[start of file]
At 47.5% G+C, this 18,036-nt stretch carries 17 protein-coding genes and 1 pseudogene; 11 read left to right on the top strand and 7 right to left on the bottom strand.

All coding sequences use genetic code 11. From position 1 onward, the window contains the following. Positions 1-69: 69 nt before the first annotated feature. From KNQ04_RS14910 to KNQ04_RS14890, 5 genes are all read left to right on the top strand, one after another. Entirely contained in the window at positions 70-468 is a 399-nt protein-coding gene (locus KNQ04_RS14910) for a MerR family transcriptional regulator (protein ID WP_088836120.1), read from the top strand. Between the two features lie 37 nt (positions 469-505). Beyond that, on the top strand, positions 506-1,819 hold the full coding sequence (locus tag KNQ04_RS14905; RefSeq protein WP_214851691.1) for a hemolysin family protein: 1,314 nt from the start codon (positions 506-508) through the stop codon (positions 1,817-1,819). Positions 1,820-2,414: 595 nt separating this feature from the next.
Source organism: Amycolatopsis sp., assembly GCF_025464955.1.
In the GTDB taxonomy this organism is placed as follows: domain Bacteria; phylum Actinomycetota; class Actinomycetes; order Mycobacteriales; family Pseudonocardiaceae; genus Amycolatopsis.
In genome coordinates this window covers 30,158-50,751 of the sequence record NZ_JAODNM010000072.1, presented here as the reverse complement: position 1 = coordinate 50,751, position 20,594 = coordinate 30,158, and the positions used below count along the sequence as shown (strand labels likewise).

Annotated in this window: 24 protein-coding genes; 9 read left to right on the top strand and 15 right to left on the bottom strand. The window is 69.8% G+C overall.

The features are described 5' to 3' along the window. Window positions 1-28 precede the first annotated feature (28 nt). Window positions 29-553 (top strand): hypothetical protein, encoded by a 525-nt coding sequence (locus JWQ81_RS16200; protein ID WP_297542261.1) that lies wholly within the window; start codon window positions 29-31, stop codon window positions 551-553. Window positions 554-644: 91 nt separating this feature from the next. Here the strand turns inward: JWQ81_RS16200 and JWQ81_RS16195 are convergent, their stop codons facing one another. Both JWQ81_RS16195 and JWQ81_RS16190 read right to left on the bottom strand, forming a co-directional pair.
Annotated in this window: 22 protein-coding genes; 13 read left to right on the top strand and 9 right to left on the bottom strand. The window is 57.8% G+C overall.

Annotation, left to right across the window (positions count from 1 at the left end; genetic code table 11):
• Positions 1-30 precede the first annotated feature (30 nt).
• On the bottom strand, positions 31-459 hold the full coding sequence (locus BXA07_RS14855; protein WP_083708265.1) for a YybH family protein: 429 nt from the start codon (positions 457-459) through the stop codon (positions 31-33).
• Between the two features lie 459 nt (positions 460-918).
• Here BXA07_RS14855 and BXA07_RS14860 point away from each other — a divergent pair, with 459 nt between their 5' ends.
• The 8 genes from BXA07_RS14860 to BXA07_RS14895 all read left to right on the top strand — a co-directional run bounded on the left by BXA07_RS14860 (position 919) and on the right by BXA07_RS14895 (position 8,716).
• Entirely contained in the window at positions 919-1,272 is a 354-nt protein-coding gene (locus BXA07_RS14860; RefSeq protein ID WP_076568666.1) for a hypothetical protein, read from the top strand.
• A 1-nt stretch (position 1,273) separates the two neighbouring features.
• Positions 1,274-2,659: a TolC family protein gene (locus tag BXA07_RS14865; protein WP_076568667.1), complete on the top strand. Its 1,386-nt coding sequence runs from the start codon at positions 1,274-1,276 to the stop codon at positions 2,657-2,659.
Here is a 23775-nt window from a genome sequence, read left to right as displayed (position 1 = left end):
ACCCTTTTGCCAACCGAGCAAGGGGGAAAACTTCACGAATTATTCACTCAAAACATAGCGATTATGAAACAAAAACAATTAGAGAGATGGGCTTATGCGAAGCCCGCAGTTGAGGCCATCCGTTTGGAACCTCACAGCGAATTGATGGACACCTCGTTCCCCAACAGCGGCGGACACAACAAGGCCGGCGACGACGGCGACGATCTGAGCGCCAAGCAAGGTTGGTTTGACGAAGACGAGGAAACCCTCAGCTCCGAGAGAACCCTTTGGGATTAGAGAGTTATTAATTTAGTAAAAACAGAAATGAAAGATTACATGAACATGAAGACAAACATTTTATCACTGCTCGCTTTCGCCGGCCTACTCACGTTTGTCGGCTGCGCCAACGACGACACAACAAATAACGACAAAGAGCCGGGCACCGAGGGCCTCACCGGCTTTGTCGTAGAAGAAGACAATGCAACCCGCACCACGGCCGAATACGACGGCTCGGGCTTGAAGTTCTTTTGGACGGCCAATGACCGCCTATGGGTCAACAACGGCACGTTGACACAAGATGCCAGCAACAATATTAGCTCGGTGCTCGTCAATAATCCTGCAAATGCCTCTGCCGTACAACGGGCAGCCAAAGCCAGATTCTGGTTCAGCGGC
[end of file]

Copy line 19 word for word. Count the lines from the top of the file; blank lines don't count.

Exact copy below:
ACCCTTTTGCCAACCGAGCAAGGGGGAAAACTTCACGAATTATTCACTCAAAACATAGCGATTATGAAACAAAAACAATTAGAGAGATGGGCTTATGCGAAGCCCGCAGTTGAGGCCATCCGTTTGGAACCTCACAGCGAATTGATGGACACCTCGTTCCCCAACAGCGGCGGACACAACAAGGCCGGCGACGACGGCGACGATCTGAGCGCCAAGCAAGGTTGGTTTGACGAAGACGAGGAAACCCTCAGCTCCGAGAGAACCCTTTGGGATTAGAGAGTTATTAATTTAGTAAAAACAGAAATGAAAGATTACATGAACATGAAGACAAACATTTTATCACTGCTCGCTTTCGCCGGCCTACTCACGTTTGTCGGCTGCGCCAACGACGACACAACAAATAACGACAAAGAGCCGGGCACCGAGGGCCTCACCGGCTTTGTCGTAGAAGAAGACAATGCAACCCGCACCACGGCCGAATACGACGGCTCGGGCTTGAAGTTCTTTTGGACGGCCAATGACCGCCTATGGGTCAACAACGGCACGTTGACACAAGATGCCAGCAACAATATTAGCTCGGTGCTCGTCAATAATCCTGCAAATGCCTCTGCCGTACAACGGGCAGCCAAAGCCAGATTCTGGTTCAGCGGC